World Library  
Flag as Inappropriate
Email this Article
 

April 2014 Ürümqi attack

April 2014 Ürümqi attack
Location Ürümqi, Xinjiang, China
Date 30 April 2014
7:10 pm (China Standard Time)
Target Ürümqi Railway Station
Attack type
Suicide bombing; knife attack
Deaths 3 (including both perpetrators)
Non-fatal injuries
79
Suspected perpetrators
Turkestan Islamic Party (claimed)
Motive Unclear

On 30 April 2014, a knife attack and bombing occurred in the Chinese city of Ürümqi, Xinjiang. The incident, a terrorist attack, left three people dead and seventy-nine others injured. The attack coincided with the conclusion of a visit by Xi Jinping, General Secretary of the Communist Party of China to the region.[1]

At approximately 7:10 pm local time, a pair of assailants attacked passengers with knives and detonated explosives at the city's railway station.[2] Police closed off all entrances to the station in the immediate aftermath of the attack, but it was reopened at 9 PM with increased security. It is not known how many individuals were involved in the attack,[3] but two individuals are suspected.[4] The Turkestan Islamic Party has reportedly claimed the responsibility of the attack.[5]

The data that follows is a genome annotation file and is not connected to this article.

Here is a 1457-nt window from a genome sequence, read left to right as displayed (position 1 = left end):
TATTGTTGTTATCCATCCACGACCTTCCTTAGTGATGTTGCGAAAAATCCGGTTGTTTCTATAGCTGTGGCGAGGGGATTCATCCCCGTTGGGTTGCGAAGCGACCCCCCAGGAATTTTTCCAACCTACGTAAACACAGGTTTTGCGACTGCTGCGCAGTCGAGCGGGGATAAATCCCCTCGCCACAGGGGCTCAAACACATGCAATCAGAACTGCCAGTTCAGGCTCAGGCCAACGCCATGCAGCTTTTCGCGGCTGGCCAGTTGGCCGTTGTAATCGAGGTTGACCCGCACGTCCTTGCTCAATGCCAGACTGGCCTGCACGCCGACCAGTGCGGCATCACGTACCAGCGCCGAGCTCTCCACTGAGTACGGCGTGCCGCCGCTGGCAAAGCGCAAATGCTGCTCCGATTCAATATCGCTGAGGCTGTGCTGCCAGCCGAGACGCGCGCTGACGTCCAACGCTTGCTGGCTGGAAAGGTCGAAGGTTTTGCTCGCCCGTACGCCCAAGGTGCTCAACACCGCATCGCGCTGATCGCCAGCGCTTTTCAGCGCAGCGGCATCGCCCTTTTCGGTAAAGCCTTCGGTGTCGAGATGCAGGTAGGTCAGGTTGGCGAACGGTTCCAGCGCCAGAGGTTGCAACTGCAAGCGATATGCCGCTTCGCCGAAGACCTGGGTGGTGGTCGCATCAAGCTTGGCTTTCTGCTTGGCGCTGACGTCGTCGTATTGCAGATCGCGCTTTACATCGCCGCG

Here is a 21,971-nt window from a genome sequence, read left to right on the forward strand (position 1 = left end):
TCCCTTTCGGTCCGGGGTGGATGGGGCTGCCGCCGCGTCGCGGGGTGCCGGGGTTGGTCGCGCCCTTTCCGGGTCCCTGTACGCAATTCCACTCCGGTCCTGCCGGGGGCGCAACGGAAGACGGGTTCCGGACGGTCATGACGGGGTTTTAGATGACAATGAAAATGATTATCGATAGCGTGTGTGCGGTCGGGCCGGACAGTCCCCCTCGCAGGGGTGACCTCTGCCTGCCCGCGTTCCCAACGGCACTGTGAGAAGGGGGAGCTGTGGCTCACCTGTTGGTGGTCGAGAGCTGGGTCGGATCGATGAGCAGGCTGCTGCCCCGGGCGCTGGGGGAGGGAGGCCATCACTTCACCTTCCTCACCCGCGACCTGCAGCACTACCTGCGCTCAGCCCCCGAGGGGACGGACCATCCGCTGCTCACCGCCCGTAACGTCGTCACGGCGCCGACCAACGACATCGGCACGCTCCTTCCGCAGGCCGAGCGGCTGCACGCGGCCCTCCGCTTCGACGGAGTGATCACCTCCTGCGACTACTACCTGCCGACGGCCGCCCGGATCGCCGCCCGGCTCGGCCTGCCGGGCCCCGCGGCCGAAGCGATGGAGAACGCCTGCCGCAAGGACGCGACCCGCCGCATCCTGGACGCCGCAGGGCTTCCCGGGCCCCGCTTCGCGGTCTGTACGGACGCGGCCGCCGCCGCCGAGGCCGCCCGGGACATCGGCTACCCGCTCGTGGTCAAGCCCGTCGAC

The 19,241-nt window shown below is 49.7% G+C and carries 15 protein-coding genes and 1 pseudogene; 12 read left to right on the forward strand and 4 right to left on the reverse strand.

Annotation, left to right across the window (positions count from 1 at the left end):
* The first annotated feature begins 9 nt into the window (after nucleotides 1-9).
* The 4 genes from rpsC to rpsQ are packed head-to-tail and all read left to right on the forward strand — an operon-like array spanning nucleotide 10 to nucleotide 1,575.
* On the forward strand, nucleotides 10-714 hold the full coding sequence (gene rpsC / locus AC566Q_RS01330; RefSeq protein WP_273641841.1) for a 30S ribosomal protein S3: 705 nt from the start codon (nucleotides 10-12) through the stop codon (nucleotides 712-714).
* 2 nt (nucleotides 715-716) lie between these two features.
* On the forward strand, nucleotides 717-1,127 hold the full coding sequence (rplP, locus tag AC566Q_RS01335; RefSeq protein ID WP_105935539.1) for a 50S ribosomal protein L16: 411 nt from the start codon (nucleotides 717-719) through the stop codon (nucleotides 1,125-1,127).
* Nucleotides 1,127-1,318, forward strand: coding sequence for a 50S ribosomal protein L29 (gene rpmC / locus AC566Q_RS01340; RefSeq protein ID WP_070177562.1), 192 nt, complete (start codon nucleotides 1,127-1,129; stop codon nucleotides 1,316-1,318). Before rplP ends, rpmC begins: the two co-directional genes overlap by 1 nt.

Contents

  • Background 1
  • Attack 2
  • Initial response 3
  • Reactions 4
  • References 5

Background

The attack occurred on the final day of Xi Jinping's four-day tour of the region.[3] He had, only the day before, labelled Xinjiang as the "front line against terrorism" during a visit to the nearby city of Kashgar, and vowed to take a hardline against terrorism and violence attributed to Muslim Uyghur separatists, which claimed the lives of at least one hundred people over the past year.[6] It is not known if Xi was still in the province when the attack took place.[3] On the morning of the attack, he visited a mosque – located 2 kilometres (1.2 mi) away from the railway station – and urged religious leaders to foster harmony among the people in Xinjiang by giving followers a better understanding of religious teachings.[2]